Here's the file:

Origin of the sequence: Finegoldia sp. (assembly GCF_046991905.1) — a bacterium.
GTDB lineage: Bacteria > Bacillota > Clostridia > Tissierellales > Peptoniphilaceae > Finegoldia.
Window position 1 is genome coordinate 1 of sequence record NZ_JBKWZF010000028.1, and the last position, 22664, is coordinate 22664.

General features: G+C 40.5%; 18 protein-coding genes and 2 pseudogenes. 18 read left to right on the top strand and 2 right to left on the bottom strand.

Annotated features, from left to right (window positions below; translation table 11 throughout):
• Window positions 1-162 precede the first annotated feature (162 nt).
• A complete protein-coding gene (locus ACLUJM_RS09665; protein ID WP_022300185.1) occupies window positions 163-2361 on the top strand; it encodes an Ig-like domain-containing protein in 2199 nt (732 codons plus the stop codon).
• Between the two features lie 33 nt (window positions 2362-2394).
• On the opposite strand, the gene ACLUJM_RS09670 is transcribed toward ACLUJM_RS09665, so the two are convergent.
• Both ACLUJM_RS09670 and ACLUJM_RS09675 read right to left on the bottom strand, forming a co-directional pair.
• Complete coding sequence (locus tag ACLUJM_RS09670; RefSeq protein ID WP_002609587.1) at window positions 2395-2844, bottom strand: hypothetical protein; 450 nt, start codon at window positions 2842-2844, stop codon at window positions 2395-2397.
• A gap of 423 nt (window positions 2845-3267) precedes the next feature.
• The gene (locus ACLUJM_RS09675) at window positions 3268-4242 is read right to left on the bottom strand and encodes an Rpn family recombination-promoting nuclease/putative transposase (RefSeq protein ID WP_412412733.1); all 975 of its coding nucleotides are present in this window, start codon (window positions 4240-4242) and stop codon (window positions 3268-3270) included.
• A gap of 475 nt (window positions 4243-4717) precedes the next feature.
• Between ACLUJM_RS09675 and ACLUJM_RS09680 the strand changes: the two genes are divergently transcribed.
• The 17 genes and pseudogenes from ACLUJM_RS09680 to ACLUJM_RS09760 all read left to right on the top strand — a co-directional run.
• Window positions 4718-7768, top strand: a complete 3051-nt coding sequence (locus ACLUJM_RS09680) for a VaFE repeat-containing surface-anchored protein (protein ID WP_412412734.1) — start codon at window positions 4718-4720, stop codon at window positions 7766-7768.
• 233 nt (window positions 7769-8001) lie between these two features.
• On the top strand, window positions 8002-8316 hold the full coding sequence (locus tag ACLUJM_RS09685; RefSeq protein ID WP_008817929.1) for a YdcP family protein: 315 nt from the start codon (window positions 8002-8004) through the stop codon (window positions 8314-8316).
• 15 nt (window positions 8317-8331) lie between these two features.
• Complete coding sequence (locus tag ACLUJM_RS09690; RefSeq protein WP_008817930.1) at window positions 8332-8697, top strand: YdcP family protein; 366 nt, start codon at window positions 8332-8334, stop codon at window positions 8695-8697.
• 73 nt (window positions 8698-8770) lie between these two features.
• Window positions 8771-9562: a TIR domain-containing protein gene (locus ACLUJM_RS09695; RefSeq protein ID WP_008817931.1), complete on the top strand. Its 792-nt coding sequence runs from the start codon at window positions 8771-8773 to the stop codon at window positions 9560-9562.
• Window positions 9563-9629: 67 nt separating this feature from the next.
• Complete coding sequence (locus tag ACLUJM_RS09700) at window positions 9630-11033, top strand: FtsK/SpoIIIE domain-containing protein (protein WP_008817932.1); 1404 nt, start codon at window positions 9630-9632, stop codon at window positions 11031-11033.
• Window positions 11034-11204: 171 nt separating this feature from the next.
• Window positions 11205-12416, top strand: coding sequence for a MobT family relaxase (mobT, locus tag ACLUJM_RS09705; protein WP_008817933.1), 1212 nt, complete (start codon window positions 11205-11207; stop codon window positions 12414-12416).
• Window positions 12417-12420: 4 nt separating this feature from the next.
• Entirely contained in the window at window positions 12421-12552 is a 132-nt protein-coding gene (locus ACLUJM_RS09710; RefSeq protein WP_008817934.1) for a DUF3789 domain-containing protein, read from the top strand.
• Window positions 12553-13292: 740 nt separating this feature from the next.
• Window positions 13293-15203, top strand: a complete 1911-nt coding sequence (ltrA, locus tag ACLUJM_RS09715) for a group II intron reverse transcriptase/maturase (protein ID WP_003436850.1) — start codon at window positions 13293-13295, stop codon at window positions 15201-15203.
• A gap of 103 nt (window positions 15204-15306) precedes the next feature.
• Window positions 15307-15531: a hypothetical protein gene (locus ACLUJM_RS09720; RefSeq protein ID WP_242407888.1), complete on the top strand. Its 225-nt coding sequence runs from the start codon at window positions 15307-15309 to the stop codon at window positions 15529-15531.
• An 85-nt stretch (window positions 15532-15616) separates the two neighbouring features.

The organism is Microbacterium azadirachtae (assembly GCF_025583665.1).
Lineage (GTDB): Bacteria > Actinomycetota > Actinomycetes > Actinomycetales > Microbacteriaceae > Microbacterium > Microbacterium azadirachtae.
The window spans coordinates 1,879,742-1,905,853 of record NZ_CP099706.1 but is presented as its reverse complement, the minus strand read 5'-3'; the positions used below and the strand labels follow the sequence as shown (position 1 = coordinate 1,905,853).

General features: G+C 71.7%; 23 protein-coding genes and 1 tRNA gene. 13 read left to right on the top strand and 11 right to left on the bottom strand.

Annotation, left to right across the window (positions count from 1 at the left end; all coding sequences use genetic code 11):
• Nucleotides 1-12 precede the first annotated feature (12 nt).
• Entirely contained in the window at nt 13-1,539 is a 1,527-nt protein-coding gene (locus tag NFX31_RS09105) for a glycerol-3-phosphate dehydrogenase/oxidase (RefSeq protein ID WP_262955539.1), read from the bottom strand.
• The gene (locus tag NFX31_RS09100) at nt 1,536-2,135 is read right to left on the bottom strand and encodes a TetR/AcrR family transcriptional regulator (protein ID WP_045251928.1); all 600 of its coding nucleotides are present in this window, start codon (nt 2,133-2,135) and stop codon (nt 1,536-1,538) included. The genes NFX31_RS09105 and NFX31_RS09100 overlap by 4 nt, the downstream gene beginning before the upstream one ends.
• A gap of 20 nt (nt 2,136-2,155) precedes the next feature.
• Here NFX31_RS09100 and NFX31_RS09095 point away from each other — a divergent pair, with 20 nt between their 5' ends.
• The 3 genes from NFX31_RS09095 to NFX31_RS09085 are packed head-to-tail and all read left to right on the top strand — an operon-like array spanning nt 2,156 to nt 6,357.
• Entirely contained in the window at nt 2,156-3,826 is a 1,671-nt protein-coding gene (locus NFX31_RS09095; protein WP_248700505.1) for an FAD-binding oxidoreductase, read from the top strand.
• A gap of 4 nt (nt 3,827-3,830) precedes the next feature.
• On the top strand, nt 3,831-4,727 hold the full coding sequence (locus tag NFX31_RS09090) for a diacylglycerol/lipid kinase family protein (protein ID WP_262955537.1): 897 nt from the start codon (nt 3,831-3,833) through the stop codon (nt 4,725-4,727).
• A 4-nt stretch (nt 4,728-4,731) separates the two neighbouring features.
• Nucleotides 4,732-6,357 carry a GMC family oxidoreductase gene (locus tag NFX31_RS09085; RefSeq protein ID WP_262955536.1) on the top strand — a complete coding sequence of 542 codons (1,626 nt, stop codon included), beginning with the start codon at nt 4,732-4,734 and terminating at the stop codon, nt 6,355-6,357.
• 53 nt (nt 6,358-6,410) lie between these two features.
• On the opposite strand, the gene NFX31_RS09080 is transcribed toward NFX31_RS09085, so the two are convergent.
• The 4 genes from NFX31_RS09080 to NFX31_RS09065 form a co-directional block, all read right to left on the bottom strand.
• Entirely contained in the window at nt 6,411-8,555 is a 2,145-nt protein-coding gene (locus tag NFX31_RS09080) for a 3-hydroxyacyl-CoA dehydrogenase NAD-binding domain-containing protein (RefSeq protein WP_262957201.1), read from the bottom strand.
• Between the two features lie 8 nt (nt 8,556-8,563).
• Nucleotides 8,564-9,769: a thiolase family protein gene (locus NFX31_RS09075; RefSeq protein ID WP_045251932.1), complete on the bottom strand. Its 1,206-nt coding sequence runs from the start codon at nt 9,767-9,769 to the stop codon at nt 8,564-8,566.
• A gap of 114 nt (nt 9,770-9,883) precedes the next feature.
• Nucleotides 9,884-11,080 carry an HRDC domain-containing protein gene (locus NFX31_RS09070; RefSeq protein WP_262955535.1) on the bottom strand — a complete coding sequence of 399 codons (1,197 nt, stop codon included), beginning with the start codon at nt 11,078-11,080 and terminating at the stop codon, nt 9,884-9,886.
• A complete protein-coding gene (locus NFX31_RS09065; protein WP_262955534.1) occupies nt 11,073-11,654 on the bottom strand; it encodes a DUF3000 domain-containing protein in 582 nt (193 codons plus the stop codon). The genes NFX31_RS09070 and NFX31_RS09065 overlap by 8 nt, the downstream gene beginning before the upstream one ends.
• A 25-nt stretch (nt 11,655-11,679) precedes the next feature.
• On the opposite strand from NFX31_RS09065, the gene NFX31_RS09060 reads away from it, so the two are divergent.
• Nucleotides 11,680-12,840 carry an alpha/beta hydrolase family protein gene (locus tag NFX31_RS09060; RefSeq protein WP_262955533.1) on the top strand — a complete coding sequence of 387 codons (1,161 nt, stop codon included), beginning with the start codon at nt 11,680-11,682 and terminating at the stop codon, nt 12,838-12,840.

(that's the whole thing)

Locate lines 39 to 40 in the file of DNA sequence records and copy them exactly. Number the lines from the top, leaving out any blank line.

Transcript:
Annotation, left to right across the window (positions count from 1 at the left end; all coding sequences use genetic code 11):
• Nucleotides 1-12 precede the first annotated feature (12 nt).